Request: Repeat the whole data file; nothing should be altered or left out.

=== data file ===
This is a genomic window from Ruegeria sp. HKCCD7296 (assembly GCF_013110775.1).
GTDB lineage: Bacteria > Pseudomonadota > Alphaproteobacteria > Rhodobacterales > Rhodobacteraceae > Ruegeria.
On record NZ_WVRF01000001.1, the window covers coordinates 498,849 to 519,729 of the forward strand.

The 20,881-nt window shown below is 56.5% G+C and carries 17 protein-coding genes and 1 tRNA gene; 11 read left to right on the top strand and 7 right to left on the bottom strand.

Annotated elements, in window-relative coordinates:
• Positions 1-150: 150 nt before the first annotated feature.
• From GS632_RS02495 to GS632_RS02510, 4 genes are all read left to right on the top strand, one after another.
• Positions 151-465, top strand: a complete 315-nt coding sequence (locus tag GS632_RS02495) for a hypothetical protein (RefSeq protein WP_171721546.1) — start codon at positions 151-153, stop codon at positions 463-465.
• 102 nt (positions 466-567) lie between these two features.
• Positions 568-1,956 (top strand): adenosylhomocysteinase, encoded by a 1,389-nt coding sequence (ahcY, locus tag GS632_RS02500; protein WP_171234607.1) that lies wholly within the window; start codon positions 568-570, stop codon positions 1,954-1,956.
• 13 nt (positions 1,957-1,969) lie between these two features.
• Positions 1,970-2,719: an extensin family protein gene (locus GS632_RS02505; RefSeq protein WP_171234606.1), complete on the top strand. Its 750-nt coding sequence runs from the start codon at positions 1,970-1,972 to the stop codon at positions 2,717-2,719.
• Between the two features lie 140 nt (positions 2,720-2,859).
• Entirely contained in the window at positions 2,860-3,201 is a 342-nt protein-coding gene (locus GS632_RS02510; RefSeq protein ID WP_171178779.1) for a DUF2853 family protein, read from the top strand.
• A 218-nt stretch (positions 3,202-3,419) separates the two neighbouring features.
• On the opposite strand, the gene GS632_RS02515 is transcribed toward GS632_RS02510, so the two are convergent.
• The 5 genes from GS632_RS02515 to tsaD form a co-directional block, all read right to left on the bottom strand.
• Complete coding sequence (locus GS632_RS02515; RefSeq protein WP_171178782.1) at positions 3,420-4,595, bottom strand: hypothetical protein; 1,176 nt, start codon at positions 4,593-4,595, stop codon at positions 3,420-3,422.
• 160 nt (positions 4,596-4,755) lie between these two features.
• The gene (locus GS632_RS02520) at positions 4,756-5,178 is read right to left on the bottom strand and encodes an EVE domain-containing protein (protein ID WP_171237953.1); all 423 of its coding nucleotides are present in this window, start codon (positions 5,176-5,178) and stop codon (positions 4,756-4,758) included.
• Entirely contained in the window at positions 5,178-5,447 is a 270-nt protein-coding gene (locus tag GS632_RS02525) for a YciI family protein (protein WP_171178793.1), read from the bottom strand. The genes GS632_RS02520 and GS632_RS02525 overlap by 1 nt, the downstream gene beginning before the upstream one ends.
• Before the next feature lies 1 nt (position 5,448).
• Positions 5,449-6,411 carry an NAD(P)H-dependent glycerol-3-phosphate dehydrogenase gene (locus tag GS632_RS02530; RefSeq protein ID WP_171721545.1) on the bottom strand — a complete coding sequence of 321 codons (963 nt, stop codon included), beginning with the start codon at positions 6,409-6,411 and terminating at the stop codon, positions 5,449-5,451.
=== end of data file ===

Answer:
This is a genomic window from Ruegeria sp. HKCCD7296 (assembly GCF_013110775.1).
GTDB lineage: Bacteria > Pseudomonadota > Alphaproteobacteria > Rhodobacterales > Rhodobacteraceae > Ruegeria.
On record NZ_WVRF01000001.1, the window covers coordinates 498,849 to 519,729 of the forward strand.

The 20,881-nt window shown below is 56.5% G+C and carries 17 protein-coding genes and 1 tRNA gene; 11 read left to right on the top strand and 7 right to left on the bottom strand.

Annotated elements, in window-relative coordinates:
• Positions 1-150: 150 nt before the first annotated feature.
• From GS632_RS02495 to GS632_RS02510, 4 genes are all read left to right on the top strand, one after another.
• Positions 151-465, top strand: a complete 315-nt coding sequence (locus tag GS632_RS02495) for a hypothetical protein (RefSeq protein WP_171721546.1) — start codon at positions 151-153, stop codon at positions 463-465.
• 102 nt (positions 466-567) lie between these two features.
• Positions 568-1,956 (top strand): adenosylhomocysteinase, encoded by a 1,389-nt coding sequence (ahcY, locus tag GS632_RS02500; protein WP_171234607.1) that lies wholly within the window; start codon positions 568-570, stop codon positions 1,954-1,956.
• 13 nt (positions 1,957-1,969) lie between these two features.
• Positions 1,970-2,719: an extensin family protein gene (locus GS632_RS02505; RefSeq protein WP_171234606.1), complete on the top strand. Its 750-nt coding sequence runs from the start codon at positions 1,970-1,972 to the stop codon at positions 2,717-2,719.
• Between the two features lie 140 nt (positions 2,720-2,859).
• Entirely contained in the window at positions 2,860-3,201 is a 342-nt protein-coding gene (locus GS632_RS02510; RefSeq protein ID WP_171178779.1) for a DUF2853 family protein, read from the top strand.
• A 218-nt stretch (positions 3,202-3,419) separates the two neighbouring features.
• On the opposite strand, the gene GS632_RS02515 is transcribed toward GS632_RS02510, so the two are convergent.
• The 5 genes from GS632_RS02515 to tsaD form a co-directional block, all read right to left on the bottom strand.
• Complete coding sequence (locus GS632_RS02515; RefSeq protein WP_171178782.1) at positions 3,420-4,595, bottom strand: hypothetical protein; 1,176 nt, start codon at positions 4,593-4,595, stop codon at positions 3,420-3,422.
• 160 nt (positions 4,596-4,755) lie between these two features.
• The gene (locus GS632_RS02520) at positions 4,756-5,178 is read right to left on the bottom strand and encodes an EVE domain-containing protein (protein ID WP_171237953.1); all 423 of its coding nucleotides are present in this window, start codon (positions 5,176-5,178) and stop codon (positions 4,756-4,758) included.
• Entirely contained in the window at positions 5,178-5,447 is a 270-nt protein-coding gene (locus tag GS632_RS02525) for a YciI family protein (protein WP_171178793.1), read from the bottom strand. The genes GS632_RS02520 and GS632_RS02525 overlap by 1 nt, the downstream gene beginning before the upstream one ends.
• Before the next feature lies 1 nt (position 5,448).
• Positions 5,449-6,411 carry an NAD(P)H-dependent glycerol-3-phosphate dehydrogenase gene (locus tag GS632_RS02530; RefSeq protein ID WP_171721545.1) on the bottom strand — a complete coding sequence of 321 codons (963 nt, stop codon included), beginning with the start codon at positions 6,409-6,411 and terminating at the stop codon, positions 5,449-5,451.